View Full Version : What it takes

Bruce Osgood
03-07-2010, 12:56 PM
Found this on the PureSilver site:


Jeff Kubach
03-07-2010, 01:18 PM
That is amazing!


Sanjay Sen
03-08-2010, 11:55 PM
That is dedication, and never giving up.

Worker 11811
03-08-2010, 11:59 PM
God doesn't put great photographs where lazy people can find them!

03-09-2010, 12:21 AM
After 43 years of working in and around forests, I saw my first big cat about a month ago in Guyana. I was driving slowly down a dirt track when a jaguar walked across the road about 30 meters in front of the vehicle. It made my hair stand on end - not from fear as I was safe in the vehicle, but just plain awe. In this guy's position I can only imagine how he must have felt. Rather than taking pictures, I think I would be having a religious conversion. The word courageous hardly seems adequate.

Rick A
06-04-2010, 08:07 AM
St Ansel always said "Chance favors the prepared" I'd say thats prepared. I missed the shot of a lifetime some years back, a friend and I were driving across Log Hill Mesa in SW Colorado pre-dawn on our way to Telluride when a mule deer jumped onto the snow covered road in front of my Jeep. I hit the brakes to avoid the collision, and as we were sliding sideways a cougar that was chasing it leapt into the lighted area in front of us and we watched as the big cat took the deer just as it hit the ground as they were both landing from a leap over a barbed wire fence. Neither of us had a camera, we were on our way to a construction site.

12-26-2010, 11:25 AM
Yep those mule deer can be true "suicide mission" creatures here in the Rockies. What an fantastic shot that would have been though - so sad that you missed it. I guess there's a moment like that for all photographers - the OMG! I can't believe I didn't have my camera with me!

Mr du Toit was one determined, brave, and if I may say so, ingenious shooter. What amazes me the most is to have EIGHT lions almost literally within reach staring at you, and still have MIRROR still water around him! I wouldn't have had still water, nor even ripples, I think I would have had surf worth waves!! And the whole worm moving around in his foot thing - ugggghhhh.... But what truly amazing shots, I guess in the long run it's worth it. At least he lived thru the ordeal!! Wish I had that kind of patience though.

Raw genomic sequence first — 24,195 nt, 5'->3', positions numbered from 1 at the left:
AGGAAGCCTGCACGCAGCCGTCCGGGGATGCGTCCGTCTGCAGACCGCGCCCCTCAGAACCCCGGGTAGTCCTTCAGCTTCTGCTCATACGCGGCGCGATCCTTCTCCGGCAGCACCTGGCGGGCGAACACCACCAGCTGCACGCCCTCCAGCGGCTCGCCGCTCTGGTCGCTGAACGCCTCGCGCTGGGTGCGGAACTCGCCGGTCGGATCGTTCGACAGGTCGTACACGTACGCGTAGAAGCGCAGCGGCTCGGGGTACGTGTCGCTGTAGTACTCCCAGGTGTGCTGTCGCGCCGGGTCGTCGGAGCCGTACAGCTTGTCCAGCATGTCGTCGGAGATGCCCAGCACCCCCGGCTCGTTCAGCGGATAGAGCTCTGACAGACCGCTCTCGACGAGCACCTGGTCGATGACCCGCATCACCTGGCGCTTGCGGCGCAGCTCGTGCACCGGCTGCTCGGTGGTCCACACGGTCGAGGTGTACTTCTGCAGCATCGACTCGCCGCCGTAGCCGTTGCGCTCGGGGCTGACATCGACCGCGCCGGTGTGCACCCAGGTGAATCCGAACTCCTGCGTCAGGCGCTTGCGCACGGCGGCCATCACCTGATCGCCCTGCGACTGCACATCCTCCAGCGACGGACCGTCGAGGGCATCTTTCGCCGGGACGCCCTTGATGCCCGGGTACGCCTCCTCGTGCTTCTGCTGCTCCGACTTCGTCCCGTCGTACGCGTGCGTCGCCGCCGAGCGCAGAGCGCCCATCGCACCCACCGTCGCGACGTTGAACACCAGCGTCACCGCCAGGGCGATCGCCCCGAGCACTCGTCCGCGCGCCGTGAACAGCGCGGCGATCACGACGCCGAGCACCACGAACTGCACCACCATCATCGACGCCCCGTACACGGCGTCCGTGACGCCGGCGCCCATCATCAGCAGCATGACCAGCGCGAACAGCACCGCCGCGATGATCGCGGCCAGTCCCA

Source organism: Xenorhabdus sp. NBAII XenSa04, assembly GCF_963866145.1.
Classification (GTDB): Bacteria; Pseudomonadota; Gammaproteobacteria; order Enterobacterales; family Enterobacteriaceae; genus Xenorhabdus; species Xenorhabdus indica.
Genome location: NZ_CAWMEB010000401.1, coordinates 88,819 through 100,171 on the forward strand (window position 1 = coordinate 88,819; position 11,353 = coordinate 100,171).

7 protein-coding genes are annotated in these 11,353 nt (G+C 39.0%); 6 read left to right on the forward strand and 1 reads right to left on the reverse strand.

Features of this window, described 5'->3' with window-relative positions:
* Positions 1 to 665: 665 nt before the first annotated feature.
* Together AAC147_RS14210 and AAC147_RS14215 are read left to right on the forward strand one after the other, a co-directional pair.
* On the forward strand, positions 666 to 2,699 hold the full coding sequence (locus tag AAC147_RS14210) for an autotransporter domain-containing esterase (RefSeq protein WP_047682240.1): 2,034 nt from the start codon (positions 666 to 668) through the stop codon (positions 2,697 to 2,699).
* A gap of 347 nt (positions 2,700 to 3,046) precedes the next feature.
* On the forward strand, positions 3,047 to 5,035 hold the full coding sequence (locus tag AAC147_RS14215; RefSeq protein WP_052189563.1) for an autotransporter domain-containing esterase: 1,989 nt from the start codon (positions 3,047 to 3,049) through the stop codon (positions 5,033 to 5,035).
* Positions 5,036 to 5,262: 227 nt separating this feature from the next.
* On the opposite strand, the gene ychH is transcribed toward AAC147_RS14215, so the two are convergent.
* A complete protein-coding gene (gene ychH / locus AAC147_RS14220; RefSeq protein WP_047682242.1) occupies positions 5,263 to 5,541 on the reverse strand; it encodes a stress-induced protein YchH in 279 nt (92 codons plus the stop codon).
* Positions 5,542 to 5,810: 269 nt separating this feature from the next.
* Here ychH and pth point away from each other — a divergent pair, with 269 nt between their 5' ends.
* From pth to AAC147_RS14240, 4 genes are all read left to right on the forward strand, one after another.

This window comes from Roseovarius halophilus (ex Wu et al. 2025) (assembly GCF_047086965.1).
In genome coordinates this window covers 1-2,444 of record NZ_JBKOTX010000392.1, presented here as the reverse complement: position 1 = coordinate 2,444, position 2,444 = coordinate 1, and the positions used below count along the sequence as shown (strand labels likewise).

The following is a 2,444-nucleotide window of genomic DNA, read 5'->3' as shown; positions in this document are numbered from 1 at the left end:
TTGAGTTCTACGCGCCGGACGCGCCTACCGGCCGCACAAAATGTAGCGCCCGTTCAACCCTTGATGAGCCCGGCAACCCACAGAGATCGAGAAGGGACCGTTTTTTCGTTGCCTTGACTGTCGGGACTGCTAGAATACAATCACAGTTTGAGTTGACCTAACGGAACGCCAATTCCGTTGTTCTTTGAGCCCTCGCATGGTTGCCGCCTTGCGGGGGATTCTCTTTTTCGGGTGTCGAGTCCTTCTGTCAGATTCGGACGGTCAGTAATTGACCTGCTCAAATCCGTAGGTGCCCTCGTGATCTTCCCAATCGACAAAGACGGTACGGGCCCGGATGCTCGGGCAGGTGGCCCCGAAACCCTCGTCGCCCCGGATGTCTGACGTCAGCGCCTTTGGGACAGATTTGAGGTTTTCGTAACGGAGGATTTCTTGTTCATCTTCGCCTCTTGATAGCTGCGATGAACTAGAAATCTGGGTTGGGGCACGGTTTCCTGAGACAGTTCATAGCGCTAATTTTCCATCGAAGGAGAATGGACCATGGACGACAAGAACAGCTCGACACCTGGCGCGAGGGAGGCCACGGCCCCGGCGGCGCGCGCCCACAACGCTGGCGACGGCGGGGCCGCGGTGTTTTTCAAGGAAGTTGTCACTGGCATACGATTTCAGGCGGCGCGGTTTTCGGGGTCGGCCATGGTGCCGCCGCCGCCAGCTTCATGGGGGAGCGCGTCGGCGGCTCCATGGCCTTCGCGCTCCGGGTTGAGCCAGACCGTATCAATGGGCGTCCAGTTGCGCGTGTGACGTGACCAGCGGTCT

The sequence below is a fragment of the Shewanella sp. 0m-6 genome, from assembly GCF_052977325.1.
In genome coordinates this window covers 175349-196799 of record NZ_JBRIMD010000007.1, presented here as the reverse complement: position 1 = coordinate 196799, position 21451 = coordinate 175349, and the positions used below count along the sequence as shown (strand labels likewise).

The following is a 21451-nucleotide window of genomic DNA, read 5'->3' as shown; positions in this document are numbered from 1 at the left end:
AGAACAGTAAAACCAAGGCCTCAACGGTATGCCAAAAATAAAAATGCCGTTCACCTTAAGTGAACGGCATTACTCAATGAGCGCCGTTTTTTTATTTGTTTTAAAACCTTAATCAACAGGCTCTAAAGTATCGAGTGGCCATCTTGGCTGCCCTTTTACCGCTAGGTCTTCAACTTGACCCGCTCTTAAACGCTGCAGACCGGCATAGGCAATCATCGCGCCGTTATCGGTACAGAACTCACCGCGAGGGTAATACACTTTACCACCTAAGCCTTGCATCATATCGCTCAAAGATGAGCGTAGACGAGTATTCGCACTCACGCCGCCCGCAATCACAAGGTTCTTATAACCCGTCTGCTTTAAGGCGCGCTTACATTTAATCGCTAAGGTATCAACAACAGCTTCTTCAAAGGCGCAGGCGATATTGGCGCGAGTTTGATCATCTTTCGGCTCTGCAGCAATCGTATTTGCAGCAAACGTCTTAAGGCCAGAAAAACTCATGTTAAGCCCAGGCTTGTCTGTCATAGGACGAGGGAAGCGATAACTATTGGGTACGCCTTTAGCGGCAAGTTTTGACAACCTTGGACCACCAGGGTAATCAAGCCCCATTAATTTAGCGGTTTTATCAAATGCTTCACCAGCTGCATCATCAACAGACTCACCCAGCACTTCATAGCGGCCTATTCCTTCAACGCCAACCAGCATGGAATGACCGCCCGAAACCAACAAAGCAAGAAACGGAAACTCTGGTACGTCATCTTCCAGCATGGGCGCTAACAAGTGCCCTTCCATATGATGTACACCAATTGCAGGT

12-26-2010, 11:35 AM
Great photos. But I'm not sure what his technique was. Did he stay in the water for months or go in each day for some hours? The link suggests either:

three hours per day for seven days a week in the water

he sat semi-submerged for 270 hours

submerging himself in watering hole for three months

12-26-2010, 11:40 AM
Crazy but ill prepared to get that sick for some pictures. There's getting the shot and there's getting the shot... there must be a suit he could have worn.

Side note: film or digital? The article didn't seem to say or I missed it.

12-26-2010, 11:45 AM
Not worth losing your health for. Not worth dying for. Extreme behavior may point to dedication, but does it point to intelligence? It certainly is a bad example. And for another image of lions feeding.

12-26-2010, 02:39 PM
Not worth losing your health for. Not worth dying for. Extreme behavior may point to dedication, but does it point to intelligence? It certainly is a bad example.

Amen to all that. Knowing too many folks with chronic health problems really makes you want to do all you can to avoid a "voluntary" situation that could have very long lasting implications... Still awesome shots, but at what price!?

01-26-2011, 01:41 PM
He may have had a nice rich high-level health insurrance plan, that paid for his months and months of recovery...

I'd personally have invested in a $200 dry suit rather than spend $200,000 in medical bills and 10 years off my lifespan.

The trick is to get the shot, oh yes... But not to DIE getting it. Solve the problem, don't power through it.

Existing Light
01-26-2011, 02:03 PM
Being a dedicated photographer is a good thing, but there comes a point where you cross the line between dedication and stupidity. :)

12-03-2013, 10:21 PM
Oh my Gosh! This is really hard work to do and difficult to capture lions pictures in to the camera. Mr du Toit heads off to you and i just like your work spirit. Wildlife photography is most difficult so i really appreciate your work.

12-03-2013, 11:09 PM
I lived in East Africa for several years and let me tell you this is extremely stupid. There are many reasons not to go into that water. When I first arrived, someone mentioned that the locals usually know if there is schistosomiasis in the water. I asked, "if there aren't people bathing then you shouldn't go in the water because there might be schistosomes?" and my friends all laughed.

No. You shouldn't go in the water because there are probably crocodiles. They are everywhere. Hippos don't take very kindly to swimmers either, and a hippopotamus is a huge and very dangerous animal. ( And they move from water hole to water hole at night... and can stay submerged for a long time... ) And BTW I saw a lion take prey out of a water hole. And elephants are known for chasing smaller animals out of the water hole before the whole herd arrives...

12-04-2013, 12:08 AM
There are just some things that are not worth it. It's just not THAT important. You could have done the same thing with a video camera on a post in the water and photoshopping clips from the footage. Somehow I'm not particularly impressed.

12-04-2013, 03:28 AM
Being a dedicated photographer is a good thing, but there comes a point where you cross the line between dedication and stupidity. :)

Agree completely. And I personally donīt like the look of the animals being aware something is staring at them.